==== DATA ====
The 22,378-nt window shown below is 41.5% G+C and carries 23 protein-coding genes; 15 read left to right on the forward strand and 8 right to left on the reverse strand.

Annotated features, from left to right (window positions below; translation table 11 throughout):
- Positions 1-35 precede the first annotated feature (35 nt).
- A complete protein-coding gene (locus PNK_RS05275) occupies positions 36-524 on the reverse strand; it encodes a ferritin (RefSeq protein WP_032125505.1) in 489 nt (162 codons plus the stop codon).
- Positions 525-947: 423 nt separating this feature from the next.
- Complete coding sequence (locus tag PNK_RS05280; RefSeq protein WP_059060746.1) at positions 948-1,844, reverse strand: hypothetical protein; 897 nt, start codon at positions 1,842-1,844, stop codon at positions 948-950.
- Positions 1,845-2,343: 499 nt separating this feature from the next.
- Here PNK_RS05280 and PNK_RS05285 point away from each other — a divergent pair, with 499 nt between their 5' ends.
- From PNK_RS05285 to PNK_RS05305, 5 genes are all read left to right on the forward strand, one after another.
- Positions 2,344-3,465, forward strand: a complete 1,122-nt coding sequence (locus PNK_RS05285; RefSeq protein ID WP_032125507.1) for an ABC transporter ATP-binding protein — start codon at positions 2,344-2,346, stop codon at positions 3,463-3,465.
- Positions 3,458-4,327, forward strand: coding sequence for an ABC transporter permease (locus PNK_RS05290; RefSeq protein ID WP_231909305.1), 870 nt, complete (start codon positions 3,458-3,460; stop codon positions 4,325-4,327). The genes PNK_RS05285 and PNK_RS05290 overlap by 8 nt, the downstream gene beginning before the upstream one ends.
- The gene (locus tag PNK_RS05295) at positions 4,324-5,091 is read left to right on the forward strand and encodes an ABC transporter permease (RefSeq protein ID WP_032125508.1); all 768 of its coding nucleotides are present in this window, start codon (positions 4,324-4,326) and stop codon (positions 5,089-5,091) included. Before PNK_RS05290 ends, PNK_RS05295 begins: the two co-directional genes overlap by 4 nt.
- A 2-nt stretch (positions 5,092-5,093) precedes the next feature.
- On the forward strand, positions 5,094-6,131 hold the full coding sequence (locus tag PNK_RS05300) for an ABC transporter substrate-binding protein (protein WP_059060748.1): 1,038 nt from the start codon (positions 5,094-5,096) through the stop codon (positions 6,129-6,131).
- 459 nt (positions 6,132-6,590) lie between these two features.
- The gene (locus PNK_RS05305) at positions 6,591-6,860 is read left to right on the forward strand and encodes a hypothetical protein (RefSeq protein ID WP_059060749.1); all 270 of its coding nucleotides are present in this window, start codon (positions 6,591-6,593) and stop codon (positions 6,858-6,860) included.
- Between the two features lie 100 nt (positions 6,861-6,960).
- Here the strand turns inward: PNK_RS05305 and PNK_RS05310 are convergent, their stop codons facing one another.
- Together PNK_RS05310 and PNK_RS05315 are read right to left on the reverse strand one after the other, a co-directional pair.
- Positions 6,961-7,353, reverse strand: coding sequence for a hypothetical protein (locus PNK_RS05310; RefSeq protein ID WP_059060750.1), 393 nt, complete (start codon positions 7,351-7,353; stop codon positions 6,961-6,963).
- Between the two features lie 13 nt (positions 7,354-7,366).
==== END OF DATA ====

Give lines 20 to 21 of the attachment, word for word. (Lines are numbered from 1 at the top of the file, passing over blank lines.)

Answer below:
- Positions 6,961-7,353, reverse strand: coding sequence for a hypothetical protein (locus PNK_RS05310; RefSeq protein ID WP_059060750.1), 393 nt, complete (start codon positions 7,351-7,353; stop codon positions 6,961-6,963).
- Between the two features lie 13 nt (positions 7,354-7,366).